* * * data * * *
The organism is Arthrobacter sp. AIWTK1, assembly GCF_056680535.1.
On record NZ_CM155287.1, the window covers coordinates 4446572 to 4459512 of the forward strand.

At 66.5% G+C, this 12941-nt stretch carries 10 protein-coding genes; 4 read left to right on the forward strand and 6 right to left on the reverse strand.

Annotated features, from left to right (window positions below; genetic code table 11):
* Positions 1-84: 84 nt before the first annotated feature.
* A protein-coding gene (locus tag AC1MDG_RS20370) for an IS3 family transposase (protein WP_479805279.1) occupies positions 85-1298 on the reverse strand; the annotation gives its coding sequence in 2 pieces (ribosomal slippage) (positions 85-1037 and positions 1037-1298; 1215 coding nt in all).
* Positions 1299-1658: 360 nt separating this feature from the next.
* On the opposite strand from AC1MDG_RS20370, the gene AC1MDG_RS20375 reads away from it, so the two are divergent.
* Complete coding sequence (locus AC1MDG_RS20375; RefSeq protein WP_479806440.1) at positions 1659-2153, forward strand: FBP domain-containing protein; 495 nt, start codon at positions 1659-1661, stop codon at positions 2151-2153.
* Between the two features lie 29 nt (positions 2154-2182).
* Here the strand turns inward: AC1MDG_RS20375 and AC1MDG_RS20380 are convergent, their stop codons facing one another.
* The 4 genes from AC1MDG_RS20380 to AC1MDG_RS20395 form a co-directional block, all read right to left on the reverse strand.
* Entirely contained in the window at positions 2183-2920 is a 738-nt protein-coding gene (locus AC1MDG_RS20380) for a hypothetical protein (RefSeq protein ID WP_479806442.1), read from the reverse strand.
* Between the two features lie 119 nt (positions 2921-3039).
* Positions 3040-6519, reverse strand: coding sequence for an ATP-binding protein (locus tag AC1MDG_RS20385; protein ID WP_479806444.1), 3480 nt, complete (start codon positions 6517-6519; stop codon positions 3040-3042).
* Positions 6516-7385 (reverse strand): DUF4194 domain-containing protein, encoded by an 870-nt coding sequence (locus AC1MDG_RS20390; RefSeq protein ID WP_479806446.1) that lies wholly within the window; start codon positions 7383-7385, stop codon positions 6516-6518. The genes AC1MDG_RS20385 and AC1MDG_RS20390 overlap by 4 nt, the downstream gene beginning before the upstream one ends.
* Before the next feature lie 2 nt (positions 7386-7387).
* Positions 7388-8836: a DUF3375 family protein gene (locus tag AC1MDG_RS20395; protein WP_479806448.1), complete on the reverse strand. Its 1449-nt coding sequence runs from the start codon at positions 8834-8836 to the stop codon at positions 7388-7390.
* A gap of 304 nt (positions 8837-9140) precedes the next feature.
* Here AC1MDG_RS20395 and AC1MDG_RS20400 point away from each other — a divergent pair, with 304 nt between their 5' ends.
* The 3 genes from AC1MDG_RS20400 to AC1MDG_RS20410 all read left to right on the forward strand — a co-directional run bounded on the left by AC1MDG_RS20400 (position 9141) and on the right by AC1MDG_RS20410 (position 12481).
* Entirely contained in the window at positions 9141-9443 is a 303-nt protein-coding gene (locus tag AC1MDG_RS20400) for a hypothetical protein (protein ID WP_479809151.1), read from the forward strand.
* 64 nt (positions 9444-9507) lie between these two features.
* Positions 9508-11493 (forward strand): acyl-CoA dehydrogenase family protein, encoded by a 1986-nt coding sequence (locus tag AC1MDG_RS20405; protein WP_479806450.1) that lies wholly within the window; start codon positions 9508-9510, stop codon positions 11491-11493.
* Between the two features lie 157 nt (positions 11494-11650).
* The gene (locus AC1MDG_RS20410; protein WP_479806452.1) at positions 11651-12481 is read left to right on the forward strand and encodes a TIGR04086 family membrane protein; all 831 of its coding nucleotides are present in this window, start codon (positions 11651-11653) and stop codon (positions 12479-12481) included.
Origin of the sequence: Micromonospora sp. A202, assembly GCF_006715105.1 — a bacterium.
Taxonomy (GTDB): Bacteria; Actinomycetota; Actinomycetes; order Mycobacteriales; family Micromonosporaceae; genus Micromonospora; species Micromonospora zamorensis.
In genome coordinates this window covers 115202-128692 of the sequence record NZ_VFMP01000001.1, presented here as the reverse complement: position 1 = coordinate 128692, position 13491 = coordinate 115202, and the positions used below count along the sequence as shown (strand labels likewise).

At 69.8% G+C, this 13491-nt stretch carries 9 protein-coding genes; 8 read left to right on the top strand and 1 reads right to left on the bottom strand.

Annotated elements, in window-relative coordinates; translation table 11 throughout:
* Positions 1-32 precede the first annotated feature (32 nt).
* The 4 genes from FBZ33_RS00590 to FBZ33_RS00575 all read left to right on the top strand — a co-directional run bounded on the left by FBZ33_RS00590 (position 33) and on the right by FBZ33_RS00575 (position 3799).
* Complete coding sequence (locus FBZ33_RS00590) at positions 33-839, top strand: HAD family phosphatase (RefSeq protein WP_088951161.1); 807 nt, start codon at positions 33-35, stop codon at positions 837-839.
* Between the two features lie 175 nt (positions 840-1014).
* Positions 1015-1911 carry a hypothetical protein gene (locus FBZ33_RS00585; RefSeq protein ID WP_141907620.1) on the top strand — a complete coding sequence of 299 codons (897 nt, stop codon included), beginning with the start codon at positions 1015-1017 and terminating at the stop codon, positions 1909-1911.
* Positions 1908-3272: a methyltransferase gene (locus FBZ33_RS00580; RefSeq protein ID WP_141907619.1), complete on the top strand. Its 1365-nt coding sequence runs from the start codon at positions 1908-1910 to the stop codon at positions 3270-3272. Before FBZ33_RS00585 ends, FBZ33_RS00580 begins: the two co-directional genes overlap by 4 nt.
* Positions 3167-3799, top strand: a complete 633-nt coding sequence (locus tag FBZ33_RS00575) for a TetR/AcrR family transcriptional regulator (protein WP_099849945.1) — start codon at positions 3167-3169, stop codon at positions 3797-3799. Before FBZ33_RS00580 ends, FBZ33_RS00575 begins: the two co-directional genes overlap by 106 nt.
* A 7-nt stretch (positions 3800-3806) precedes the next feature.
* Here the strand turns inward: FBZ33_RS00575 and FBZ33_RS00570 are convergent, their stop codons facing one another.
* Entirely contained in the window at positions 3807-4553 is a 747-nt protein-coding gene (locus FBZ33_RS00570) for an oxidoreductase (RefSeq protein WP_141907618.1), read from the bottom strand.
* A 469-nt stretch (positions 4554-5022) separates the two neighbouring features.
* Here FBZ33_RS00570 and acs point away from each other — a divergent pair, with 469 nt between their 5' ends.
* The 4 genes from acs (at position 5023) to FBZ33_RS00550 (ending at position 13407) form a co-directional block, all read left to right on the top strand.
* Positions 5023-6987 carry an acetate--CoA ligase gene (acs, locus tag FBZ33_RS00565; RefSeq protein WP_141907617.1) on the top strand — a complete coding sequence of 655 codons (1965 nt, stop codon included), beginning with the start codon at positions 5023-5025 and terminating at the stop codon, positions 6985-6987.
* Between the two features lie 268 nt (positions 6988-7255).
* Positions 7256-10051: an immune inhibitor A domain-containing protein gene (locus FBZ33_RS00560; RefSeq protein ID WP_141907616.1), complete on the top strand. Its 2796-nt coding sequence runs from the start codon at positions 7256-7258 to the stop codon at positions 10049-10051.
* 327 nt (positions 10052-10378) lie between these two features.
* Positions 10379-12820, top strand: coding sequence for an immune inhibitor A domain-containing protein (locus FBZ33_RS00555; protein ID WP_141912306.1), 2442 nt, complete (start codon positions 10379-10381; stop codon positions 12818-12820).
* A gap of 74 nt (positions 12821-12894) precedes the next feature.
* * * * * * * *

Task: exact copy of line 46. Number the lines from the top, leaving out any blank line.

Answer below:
* Between the two features lie 268 nt (positions 6988-7255).